• Dah•veed Level 7 Level 7 (32,020 points)

    That's your opinion. You are welcome to it. And you are free to use any other company's system. But this is how Apple's system works and the few folks who come here and complain and threaten don't really seem to have much effect on the situation. Apple continues to sell more product each quarter than that same quarter the year prior. Apple is a for profit company, they do this to make money, in addition to creating the products they value. And the continued success allows them to continue to make more products. If you are unhappy with the Apple products and how Apple chooses to make them work, the bottom line will always be your freedom to patronize another company. Happy shopping.

  • MAXp0wr Level 1 Level 1 (0 points)

    I'm not sure what 'patronizing' another company would do?

    Apple is just doing what everyone else who distributes digital products is doing these days - eliminating second hand sales by forcing everyone to own a non-transferrable license. Because where's the money for them in those sales?  Nowhere. So best take away some basic customer rights and make sure we're involved in every transaction - right?

    I just can't understand why some people are so enthusiastic and happy about this system. Online passes, restrictive license agreements - it's the way of the future..  yay!

    I want to pay for these digital goods, but if the DRM gets in the way then I'm going around it - and I don't mean shopping elsewhere, I mean removing the need for a license altogether.

  • rbrylawski Level 6 Level 6 (11,815 points)

    Well good luck with that.  When you brick your device, you won't get any suppot here.  Your warranty will be voided.  You could have a very shiny paperweight. So good luck with that. 

  • Dah•veed Level 7 Level 7 (32,020 points)

    Go ahead, make fun of my use of English as a second language. I am sorry that it isn't perfect.

     

    I see Apple doing something different than you obviously do. I see Apple offering instant download of software online. I have software that I have bought on line with immediate download from many 3rd party developers, in addition to what I buy from Apple, none of them give me an EULA that allows me to freely transfer or sale the use of the app to someone else. On line sales have never worked the way you want them to work, in my experience. And, in my experience, on line sales has never used the model that you want to bring to it from the former software on media model of disribution.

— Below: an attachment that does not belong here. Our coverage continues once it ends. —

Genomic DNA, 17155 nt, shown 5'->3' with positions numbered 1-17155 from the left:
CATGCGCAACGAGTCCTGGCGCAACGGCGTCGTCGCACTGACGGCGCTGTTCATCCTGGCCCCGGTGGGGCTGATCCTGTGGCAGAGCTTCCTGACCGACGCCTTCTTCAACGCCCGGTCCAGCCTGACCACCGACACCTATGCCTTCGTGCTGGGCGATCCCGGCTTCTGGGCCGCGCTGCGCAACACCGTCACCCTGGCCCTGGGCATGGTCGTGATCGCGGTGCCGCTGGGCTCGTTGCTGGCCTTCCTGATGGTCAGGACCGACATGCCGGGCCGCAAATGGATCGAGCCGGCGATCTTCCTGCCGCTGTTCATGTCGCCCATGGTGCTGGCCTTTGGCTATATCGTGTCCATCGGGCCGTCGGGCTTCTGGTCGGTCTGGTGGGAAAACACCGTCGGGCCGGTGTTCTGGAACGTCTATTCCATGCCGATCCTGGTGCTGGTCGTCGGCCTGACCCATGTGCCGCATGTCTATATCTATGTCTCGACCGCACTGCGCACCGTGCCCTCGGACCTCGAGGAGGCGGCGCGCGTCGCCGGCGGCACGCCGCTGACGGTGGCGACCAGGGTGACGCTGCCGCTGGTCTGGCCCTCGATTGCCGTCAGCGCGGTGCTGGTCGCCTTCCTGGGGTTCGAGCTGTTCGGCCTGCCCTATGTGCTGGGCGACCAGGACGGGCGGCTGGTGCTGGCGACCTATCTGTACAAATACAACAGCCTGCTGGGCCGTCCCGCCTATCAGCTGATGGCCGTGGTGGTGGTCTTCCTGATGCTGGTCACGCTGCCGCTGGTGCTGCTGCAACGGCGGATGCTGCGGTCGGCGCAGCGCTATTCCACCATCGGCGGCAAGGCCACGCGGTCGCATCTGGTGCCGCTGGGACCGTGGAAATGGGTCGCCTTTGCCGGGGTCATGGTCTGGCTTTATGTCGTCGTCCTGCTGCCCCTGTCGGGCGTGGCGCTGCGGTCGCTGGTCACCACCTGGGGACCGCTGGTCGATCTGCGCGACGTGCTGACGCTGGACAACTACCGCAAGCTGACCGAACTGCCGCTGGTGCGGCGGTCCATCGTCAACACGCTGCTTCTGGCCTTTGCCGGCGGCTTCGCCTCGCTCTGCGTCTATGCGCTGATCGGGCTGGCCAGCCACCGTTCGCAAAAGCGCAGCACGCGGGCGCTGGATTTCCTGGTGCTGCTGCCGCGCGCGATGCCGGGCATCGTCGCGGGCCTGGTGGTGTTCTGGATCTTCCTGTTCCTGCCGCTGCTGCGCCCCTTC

Boasting that you will become a software pirate won't get you far here in this community.

  • Philly_Phan Level 6 Level 6 (12,055 points)

    Dah•veed wrote:

     

    If you are unhappy with how this EULA functions, your only choice is to not use the Apple iPad.

    Yes, but Apple is carrying this too far.  Well after I purchased (many) Macs and made significant investments in high-end applications software, Apple decided to apply this app concept to their Mac software, including the OS.  I don't like it but there isn't a darned thing that I can do about it.  I'm certainly not about to trash my Mac and buy a Windoze machine.  That would cost me some $5,000 in software purchases!

  • Dah•veed Level 7 Level 7 (32,020 points)

    There are folks who swear that a Mac will run Windows for you better than any PC, so you won't have to buy a computer, just the software.

     

    But I miss your point, what do you need to be happy with Mac software? The ability to sell it to someone else?

     

    And you do realize that's really a conversation for a different forum?

  • Philly_Phan Level 6 Level 6 (12,055 points)

    Dah•veed wrote:

     

    On line sales have never worked the way you want them to work, in my experience.

    That's not true.  I've always purchased Adobe software online and recently upgraded my Photoshop to CS6.  I can (and have) legally sold my Photoshop CS5 software to a neighbor.  My registration has been cancelled and my neighbor registered it in his name.

  • Philly_Phan Level 6 Level 6 (12,055 points)

    Dah•veed wrote:

     

    But I miss your point, what do you need to be happy with Mac software? The ability to sell it to someone else?

    I routinely keep a Mac three, maybe four, years, after which I give it to my son (who does not live with me).  Now, my son is required to pay to replace all the Apple software that I already paid for.

  • Dah•veed Level 7 Level 7 (32,020 points)

    Adobe allows you to purchase a license and to download over the internet a copy of their app and then Adobe later allows you to sell the license and the app copy that you downloaded to another person?